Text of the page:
Victoria recommends! An urgent and unsettling collection of women on the verge from Laura van den Berg, author of The Third Hotel.
I Hold a Wolf by the Ears, Laura van den Berg's first story collection since her acclaimed and prizewinning Isle of Youth, draws readers into a world of wholly original, sideways ghost stories that linger in the mouth and mind like rotten, fragrant fruit. Both timeless and urgent, these eleven stories confront misogyny, violence, and the impossible economics of America with van den Berg's trademark spiky humor and surreal eye. Moving from the peculiarities of Florida to liminal spaces of travel in Mexico City, Sicily, and Spain, I Hold a Wolf by the Ears is uncannily attuned to our current moment, and to the thoughts we reveal to no one but ourselves.
In "Lizards," a man mutes his wife's anxieties by giving her a La Croix-like seltzer laced with sedatives. In the title story, a woman poses as her more successful sister during a botched Italian holiday, a choice that brings about strange and violent consequences, while in "Karolina," a woman discovers her prickly ex-sister-in-law in the aftermath of an earthquake and is forced to face the truth about her violent brother.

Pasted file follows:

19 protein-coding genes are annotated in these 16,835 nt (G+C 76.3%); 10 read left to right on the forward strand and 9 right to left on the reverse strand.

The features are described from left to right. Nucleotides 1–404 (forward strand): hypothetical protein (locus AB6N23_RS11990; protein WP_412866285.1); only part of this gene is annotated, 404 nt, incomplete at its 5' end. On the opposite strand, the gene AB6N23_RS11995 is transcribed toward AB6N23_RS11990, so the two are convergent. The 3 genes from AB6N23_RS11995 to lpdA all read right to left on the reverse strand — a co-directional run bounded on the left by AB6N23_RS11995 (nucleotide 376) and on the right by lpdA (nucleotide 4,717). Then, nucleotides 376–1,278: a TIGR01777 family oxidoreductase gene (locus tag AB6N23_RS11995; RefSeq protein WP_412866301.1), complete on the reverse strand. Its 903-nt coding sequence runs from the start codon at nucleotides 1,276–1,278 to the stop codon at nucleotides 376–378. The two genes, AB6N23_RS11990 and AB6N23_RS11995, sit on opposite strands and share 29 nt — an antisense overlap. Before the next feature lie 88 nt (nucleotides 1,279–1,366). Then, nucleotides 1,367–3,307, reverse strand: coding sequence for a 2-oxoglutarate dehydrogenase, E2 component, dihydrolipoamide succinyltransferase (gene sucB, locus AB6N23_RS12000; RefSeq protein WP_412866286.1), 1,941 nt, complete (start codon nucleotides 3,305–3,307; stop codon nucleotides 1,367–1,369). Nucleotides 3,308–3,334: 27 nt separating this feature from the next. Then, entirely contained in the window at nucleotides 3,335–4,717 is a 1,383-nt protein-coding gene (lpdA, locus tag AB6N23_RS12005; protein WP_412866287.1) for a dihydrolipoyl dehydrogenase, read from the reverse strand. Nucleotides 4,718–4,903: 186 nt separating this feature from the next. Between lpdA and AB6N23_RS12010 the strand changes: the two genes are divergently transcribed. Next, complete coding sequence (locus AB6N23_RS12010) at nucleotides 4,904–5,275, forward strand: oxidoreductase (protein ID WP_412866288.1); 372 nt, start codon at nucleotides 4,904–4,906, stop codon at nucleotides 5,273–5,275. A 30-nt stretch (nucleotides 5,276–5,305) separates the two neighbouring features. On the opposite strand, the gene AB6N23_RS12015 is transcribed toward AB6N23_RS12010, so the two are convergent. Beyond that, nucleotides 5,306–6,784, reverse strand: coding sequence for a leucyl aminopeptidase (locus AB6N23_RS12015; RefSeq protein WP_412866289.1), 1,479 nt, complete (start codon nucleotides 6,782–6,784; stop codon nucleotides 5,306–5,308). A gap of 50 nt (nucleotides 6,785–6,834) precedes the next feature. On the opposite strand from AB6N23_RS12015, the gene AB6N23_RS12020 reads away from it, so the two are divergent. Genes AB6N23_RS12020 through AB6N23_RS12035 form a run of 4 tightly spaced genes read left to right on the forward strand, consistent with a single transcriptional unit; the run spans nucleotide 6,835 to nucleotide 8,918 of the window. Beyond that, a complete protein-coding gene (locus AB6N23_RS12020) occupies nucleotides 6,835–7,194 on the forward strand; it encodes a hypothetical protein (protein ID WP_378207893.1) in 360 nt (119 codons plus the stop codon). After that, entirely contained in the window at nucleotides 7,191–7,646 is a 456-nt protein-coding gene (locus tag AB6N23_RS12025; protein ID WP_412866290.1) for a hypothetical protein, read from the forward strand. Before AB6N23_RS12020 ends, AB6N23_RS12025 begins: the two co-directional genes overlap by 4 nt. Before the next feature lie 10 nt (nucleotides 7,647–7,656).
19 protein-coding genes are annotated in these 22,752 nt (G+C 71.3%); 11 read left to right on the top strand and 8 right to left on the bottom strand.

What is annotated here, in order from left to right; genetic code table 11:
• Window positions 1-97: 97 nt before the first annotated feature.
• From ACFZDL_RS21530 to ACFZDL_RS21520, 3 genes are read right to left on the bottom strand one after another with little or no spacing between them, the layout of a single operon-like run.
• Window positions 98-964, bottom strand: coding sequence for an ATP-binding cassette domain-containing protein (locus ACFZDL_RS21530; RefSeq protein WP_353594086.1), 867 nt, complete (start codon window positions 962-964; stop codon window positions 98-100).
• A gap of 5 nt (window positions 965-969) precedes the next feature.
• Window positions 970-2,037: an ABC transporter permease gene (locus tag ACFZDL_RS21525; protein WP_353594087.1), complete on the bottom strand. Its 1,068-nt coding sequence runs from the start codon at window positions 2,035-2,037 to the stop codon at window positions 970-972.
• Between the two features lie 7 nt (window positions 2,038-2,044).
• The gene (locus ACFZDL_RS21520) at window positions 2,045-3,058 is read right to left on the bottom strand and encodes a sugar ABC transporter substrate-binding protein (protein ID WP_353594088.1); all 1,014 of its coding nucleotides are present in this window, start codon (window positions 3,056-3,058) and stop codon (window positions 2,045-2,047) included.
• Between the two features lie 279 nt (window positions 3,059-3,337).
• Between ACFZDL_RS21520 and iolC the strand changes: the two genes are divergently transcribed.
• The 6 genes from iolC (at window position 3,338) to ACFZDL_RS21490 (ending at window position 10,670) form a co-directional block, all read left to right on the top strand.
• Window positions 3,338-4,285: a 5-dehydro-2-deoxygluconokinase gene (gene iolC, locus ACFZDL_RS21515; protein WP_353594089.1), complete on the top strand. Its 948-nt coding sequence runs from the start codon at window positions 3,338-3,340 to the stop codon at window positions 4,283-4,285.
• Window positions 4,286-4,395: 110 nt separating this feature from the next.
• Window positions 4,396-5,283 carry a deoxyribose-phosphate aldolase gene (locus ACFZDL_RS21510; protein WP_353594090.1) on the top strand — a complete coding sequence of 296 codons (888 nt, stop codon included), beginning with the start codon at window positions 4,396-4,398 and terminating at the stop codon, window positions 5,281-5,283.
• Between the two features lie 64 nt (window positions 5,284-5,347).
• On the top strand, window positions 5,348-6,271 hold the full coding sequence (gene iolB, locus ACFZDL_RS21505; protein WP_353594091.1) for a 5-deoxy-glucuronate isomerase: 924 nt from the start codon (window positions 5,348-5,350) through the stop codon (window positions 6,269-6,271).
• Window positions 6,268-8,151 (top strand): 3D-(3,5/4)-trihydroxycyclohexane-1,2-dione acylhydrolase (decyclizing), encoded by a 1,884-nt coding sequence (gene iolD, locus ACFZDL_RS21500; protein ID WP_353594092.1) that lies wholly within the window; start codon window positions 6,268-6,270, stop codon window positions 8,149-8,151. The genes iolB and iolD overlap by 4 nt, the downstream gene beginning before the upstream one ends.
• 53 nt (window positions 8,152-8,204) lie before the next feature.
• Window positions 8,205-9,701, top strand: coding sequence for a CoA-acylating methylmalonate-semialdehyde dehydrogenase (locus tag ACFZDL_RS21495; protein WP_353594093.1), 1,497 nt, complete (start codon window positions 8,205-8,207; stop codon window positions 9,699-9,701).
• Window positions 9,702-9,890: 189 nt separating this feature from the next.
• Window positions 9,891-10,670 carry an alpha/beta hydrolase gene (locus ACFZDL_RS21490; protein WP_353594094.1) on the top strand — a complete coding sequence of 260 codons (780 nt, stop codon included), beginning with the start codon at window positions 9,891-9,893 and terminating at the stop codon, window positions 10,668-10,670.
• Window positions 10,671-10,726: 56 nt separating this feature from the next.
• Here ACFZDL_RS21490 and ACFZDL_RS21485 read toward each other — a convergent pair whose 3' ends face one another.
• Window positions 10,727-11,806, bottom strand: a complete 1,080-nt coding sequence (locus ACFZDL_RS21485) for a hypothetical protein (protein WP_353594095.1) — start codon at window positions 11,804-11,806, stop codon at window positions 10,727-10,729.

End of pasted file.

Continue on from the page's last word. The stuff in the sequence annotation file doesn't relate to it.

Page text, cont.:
I Hold a Wolf by the Ears presents a collection of women on the verge, trying to grasp what's left of life: grieving, divorced, and hyperaware, searching, vulnerable, and unhinged, they exist in a world that deviates from our own only when you look too close. With remarkable control and transcendent talent, van den Berg dissolves, in the words of the narrator of "Slumberland," "that border between magic and annihilation," and further establishes herself as a defining fiction writer of our time.
By Laura Van Den Berg. Hardcover. 224 pages. Published by Farrar, Straus and Giroux, 2020.
Victoria's review: A spectacular accomplishment -- in these stories, dark subversion pairs itself seamlessly with dry humor. Clear-eyed and terse, these tales are of women on the edge, on the verge, blind-folded in deep pits (sometimes of their own making; sometimes not) reaching for the crumbling dirt walls with nimble, capable fingers.